• Rand Paul seems to be the candidate that is most for parental rights and personal liberties. Trump is against multiple vaccines at once, but i’m not sure if he’s stated he’s views on paental choice.


  2. While I agree with Huckabee that financially interested parties are running politics, I am not seeing much coverage by the media (also controlled by the same fianancilly interested parties) of Senator Rand Paul who, from my own research, seems to be the least financially controlled. How do HSLDA members feel about him as a pro-homeschooling candidate?

    Liked by 1 person

    • Hi. I would humbly suggest you check further into Gov. Huckabee’s stand on Common Core. I was listening to the Glenn Beck radio show a while ago, and he had audio tape on a meeting being held where Gov. Hucklebee spoke out strongly for Common Core. In fact, Gov. Hucklebee suggested that they change the name from Common Core to some other name since the name Common Core is controversial. This excerpt from Glenn’s radio happened at least a year ago, so I don’t remember where and when that meeting happened. All I clearly remember is Gov. Hucklebee saying he was in favor of Common a Core and that he wanted to change its name. And the way he said it was quite chilling, which is probably why I remember that incident. I live in Louisiana and homeschool since even the Catholic schools implemented Common Core in the curriculum. The Catholic school where my daughter attended from pre-k through 3rd grade implemented Common Core when she began 2nd grade. The school hid this fact until news leaked out at the end of her 3rd grade year. By that time so much damage had been done. We in Louisiana are on constant guard to do whatever we can do to defeat this monster. It is not easy. Proponents for Common Core are well funded. There is an organization called Empower Louisiana who is throwing hundreds of thousands of dollars to the candidates for Common Core. Those who contribute to Empower Louisiana include former New York mayor Michael Bloomberg, Jim and Alice Walton (Wal-Mart, Arkansas), John and Laura Arnold, former hedge fund manager, and Eli Broad, founder of two Fortune 500 companies (California)—-all out of state money! Common Core is big business to a few! Evil! Sorry to be so long!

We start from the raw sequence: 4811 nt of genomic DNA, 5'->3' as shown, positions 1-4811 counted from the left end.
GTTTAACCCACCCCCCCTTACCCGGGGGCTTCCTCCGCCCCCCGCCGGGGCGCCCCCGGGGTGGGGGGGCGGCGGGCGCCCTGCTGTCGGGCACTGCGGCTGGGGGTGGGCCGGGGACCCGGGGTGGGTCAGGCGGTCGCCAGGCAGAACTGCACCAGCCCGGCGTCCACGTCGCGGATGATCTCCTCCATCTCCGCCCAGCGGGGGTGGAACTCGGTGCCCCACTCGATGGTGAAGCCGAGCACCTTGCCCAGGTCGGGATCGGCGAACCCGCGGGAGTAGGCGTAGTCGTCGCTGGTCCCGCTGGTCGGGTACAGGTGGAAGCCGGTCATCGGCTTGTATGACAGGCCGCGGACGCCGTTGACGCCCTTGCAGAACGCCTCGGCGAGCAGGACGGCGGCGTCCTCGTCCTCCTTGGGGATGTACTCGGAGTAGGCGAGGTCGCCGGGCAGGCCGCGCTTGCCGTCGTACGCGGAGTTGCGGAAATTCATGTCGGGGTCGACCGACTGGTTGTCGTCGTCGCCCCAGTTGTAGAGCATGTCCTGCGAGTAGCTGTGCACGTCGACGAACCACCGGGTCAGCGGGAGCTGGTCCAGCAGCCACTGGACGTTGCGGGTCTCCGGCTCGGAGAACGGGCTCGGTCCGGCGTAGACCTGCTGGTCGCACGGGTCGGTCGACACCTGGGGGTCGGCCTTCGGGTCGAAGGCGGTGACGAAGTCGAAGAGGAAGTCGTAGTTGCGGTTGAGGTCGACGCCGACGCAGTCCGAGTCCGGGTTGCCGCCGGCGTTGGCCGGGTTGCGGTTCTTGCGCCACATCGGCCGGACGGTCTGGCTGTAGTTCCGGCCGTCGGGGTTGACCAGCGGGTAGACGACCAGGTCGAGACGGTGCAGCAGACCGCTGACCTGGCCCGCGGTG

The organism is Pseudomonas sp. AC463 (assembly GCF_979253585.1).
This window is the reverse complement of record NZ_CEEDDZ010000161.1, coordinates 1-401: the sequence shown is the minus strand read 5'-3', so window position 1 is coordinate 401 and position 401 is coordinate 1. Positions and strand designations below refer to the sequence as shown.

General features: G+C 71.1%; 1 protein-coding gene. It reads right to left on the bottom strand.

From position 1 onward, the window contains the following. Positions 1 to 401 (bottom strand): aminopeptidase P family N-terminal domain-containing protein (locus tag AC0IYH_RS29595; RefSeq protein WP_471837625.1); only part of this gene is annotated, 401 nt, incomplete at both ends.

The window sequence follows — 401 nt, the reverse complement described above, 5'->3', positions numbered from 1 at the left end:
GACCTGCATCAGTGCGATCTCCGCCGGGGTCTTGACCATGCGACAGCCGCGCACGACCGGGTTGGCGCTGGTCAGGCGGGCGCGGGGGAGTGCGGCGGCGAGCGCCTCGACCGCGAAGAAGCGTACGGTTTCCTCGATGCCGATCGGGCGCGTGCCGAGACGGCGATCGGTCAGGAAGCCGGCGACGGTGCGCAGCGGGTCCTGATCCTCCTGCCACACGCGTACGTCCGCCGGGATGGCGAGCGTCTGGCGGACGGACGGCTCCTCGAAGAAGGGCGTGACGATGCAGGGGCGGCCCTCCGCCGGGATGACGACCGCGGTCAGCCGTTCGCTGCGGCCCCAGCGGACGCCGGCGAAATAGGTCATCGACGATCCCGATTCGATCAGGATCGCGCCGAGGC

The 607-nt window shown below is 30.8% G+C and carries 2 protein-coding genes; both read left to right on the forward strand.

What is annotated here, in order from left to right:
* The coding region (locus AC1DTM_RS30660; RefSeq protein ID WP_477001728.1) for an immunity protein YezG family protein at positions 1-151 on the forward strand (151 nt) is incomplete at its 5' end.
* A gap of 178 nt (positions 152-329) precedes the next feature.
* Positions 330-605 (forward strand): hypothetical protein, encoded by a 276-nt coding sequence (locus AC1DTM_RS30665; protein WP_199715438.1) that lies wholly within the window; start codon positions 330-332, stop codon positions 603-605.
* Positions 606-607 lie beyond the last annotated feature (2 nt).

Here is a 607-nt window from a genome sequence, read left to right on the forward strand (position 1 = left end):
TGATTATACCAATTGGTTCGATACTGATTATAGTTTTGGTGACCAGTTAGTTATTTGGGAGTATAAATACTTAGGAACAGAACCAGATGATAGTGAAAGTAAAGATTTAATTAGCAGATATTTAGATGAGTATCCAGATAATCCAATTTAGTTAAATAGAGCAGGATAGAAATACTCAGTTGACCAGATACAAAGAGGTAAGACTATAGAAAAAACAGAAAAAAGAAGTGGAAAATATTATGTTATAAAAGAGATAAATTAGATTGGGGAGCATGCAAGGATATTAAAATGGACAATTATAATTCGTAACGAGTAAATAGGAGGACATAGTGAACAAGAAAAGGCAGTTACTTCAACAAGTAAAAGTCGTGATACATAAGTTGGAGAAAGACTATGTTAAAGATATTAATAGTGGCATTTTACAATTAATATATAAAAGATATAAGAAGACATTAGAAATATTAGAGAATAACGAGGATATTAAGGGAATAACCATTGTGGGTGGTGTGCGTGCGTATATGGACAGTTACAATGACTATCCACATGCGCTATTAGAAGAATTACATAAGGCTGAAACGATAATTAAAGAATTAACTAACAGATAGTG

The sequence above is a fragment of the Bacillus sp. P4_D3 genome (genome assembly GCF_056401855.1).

• Gregg-

      I have checked Bush’s claims. Stay tuned to this blog for an up-and-coming white page on Gov. Bush’s stance on Common Core! You may find it quite interesting.


  3. I wonder where and how the children of the potential candidates are educated? If I had to guess, I would say private schools. Leaving education decisions up to localities sounds great, sounds empowering, but I wouldn’t trust our local school board any further than I could throw them. They are clueless. Some states are quite capable of crafting effective, quality curriculum, but many are not. For those without the luxury of being able to teach their children at home, the choices are few.

    Liked by 1 person

    • The choices are few for homeschoolers? Have you done much research on the choices? There are MANY! It took me months to decide what I would use because there are so many choices.


      • She said, “For those without the luxury of being able to teach their children at home, the choices are few.” She is not saying, “The choices are few for homeschoolers.” She is saying exactly the opposite – for NON-homeschoolers in some areas the choices are few.


  4. I hope this is ongoing coverage because Donald Trump was not mentioned here and in the most plain speak of any candidate he tells it like it is. He outright says,
    “Common Core is a disaster and Must be ended.”
    I don’t trust Jeb Bush for a second with his policitized answer.